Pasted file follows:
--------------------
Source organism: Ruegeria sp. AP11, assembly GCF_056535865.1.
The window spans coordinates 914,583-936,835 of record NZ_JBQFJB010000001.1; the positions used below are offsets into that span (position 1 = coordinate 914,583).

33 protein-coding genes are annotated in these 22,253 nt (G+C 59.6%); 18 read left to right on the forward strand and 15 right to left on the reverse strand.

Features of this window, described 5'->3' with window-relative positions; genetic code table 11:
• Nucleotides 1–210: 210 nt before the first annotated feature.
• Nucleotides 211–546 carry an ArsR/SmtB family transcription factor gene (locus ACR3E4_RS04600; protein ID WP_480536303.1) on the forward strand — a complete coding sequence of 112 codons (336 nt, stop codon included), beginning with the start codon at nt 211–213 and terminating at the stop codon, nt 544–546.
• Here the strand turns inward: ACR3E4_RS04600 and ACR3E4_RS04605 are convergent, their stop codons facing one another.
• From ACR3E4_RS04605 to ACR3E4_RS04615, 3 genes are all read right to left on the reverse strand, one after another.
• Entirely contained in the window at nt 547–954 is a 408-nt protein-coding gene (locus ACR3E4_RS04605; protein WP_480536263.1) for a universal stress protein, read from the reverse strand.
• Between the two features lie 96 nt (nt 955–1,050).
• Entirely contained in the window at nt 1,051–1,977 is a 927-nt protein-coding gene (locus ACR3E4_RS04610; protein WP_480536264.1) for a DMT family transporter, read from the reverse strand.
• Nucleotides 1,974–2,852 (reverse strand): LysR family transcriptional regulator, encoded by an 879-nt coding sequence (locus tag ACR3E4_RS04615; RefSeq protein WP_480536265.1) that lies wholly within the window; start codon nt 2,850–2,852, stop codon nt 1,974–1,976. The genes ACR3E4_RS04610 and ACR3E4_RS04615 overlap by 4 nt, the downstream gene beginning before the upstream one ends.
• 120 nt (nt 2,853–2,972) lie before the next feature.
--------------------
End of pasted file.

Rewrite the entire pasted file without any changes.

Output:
Source organism: Ruegeria sp. AP11, assembly GCF_056535865.1.
The window spans coordinates 914,583-936,835 of record NZ_JBQFJB010000001.1; the positions used below are offsets into that span (position 1 = coordinate 914,583).

33 protein-coding genes are annotated in these 22,253 nt (G+C 59.6%); 18 read left to right on the forward strand and 15 right to left on the reverse strand.

Features of this window, described 5'->3' with window-relative positions; genetic code table 11:
• Nucleotides 1–210: 210 nt before the first annotated feature.
• Nucleotides 211–546 carry an ArsR/SmtB family transcription factor gene (locus ACR3E4_RS04600; protein ID WP_480536303.1) on the forward strand — a complete coding sequence of 112 codons (336 nt, stop codon included), beginning with the start codon at nt 211–213 and terminating at the stop codon, nt 544–546.
• Here the strand turns inward: ACR3E4_RS04600 and ACR3E4_RS04605 are convergent, their stop codons facing one another.
• From ACR3E4_RS04605 to ACR3E4_RS04615, 3 genes are all read right to left on the reverse strand, one after another.
• Entirely contained in the window at nt 547–954 is a 408-nt protein-coding gene (locus ACR3E4_RS04605; protein WP_480536263.1) for a universal stress protein, read from the reverse strand.
• Between the two features lie 96 nt (nt 955–1,050).
• Entirely contained in the window at nt 1,051–1,977 is a 927-nt protein-coding gene (locus ACR3E4_RS04610; protein WP_480536264.1) for a DMT family transporter, read from the reverse strand.
• Nucleotides 1,974–2,852 (reverse strand): LysR family transcriptional regulator, encoded by an 879-nt coding sequence (locus tag ACR3E4_RS04615; RefSeq protein WP_480536265.1) that lies wholly within the window; start codon nt 2,850–2,852, stop codon nt 1,974–1,976. The genes ACR3E4_RS04610 and ACR3E4_RS04615 overlap by 4 nt, the downstream gene beginning before the upstream one ends.
• 120 nt (nt 2,853–2,972) lie before the next feature.